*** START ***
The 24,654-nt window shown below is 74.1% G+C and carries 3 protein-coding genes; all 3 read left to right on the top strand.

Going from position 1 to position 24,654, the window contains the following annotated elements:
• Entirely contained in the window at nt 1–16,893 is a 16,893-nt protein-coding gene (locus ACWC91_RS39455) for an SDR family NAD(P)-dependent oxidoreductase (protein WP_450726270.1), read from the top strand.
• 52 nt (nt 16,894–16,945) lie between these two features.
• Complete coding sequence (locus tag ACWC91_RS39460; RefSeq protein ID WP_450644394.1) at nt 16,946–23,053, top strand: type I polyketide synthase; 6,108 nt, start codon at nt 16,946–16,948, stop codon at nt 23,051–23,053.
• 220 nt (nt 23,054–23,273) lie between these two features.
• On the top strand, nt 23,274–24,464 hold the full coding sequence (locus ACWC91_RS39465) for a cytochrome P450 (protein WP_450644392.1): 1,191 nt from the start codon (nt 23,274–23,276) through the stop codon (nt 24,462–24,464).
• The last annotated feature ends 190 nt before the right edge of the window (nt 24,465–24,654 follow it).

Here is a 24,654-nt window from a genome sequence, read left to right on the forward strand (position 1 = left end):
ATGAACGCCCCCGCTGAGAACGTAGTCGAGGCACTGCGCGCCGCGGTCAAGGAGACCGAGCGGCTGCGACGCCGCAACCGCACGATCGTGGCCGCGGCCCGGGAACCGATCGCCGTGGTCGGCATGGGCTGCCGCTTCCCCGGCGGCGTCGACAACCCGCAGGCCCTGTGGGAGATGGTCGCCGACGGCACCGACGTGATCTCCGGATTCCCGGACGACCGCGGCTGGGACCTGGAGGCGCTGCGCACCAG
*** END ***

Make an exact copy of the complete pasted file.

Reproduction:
The 24,654-nt window shown below is 74.1% G+C and carries 3 protein-coding genes; all 3 read left to right on the top strand.

Going from position 1 to position 24,654, the window contains the following annotated elements:
• Entirely contained in the window at nt 1–16,893 is a 16,893-nt protein-coding gene (locus ACWC91_RS39455) for an SDR family NAD(P)-dependent oxidoreductase (protein WP_450726270.1), read from the top strand.
• 52 nt (nt 16,894–16,945) lie between these two features.
• Complete coding sequence (locus tag ACWC91_RS39460; RefSeq protein ID WP_450644394.1) at nt 16,946–23,053, top strand: type I polyketide synthase; 6,108 nt, start codon at nt 16,946–16,948, stop codon at nt 23,051–23,053.
• 220 nt (nt 23,054–23,273) lie between these two features.
• On the top strand, nt 23,274–24,464 hold the full coding sequence (locus ACWC91_RS39465) for a cytochrome P450 (protein WP_450644392.1): 1,191 nt from the start codon (nt 23,274–23,276) through the stop codon (nt 24,462–24,464).
• The last annotated feature ends 190 nt before the right edge of the window (nt 24,465–24,654 follow it).

Here is a 24,654-nt window from a genome sequence, read left to right on the forward strand (position 1 = left end):
ATGAACGCCCCCGCTGAGAACGTAGTCGAGGCACTGCGCGCCGCGGTCAAGGAGACCGAGCGGCTGCGACGCCGCAACCGCACGATCGTGGCCGCGGCCCGGGAACCGATCGCCGTGGTCGGCATGGGCTGCCGCTTCCCCGGCGGCGTCGACAACCCGCAGGCCCTGTGGGAGATGGTCGCCGACGGCACCGACGTGATCTCCGGATTCCCGGACGACCGCGGCTGGGACCTGGAGGCGCTGCGCACCAG